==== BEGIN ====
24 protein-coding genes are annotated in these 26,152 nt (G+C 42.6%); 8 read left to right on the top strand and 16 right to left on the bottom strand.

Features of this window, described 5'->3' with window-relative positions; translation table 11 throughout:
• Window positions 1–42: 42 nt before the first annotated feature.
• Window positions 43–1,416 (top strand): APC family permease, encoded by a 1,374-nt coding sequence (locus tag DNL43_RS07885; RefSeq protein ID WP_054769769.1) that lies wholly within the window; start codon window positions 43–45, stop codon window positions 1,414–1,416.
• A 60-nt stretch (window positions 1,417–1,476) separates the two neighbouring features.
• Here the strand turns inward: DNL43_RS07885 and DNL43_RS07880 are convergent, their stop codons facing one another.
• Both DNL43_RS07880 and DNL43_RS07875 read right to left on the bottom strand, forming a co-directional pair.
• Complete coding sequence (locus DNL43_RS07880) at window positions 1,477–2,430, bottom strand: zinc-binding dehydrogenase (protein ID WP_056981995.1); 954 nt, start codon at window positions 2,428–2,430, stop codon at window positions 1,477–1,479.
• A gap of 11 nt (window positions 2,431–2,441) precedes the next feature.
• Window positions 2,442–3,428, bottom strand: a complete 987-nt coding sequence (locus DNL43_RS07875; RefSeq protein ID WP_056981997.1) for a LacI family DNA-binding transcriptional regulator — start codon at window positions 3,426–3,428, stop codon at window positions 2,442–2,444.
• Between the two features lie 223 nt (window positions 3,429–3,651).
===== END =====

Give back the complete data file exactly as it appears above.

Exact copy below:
24 protein-coding genes are annotated in these 26,152 nt (G+C 42.6%); 8 read left to right on the top strand and 16 right to left on the bottom strand.

Features of this window, described 5'->3' with window-relative positions; translation table 11 throughout:
• Window positions 1–42: 42 nt before the first annotated feature.
• Window positions 43–1,416 (top strand): APC family permease, encoded by a 1,374-nt coding sequence (locus tag DNL43_RS07885; RefSeq protein ID WP_054769769.1) that lies wholly within the window; start codon window positions 43–45, stop codon window positions 1,414–1,416.
• A 60-nt stretch (window positions 1,417–1,476) separates the two neighbouring features.
• Here the strand turns inward: DNL43_RS07885 and DNL43_RS07880 are convergent, their stop codons facing one another.
• Both DNL43_RS07880 and DNL43_RS07875 read right to left on the bottom strand, forming a co-directional pair.
• Complete coding sequence (locus DNL43_RS07880) at window positions 1,477–2,430, bottom strand: zinc-binding dehydrogenase (protein ID WP_056981995.1); 954 nt, start codon at window positions 2,428–2,430, stop codon at window positions 1,477–1,479.
• A gap of 11 nt (window positions 2,431–2,441) precedes the next feature.
• Window positions 2,442–3,428, bottom strand: a complete 987-nt coding sequence (locus DNL43_RS07875; RefSeq protein ID WP_056981997.1) for a LacI family DNA-binding transcriptional regulator — start codon at window positions 3,426–3,428, stop codon at window positions 2,442–2,444.
• Between the two features lie 223 nt (window positions 3,429–3,651).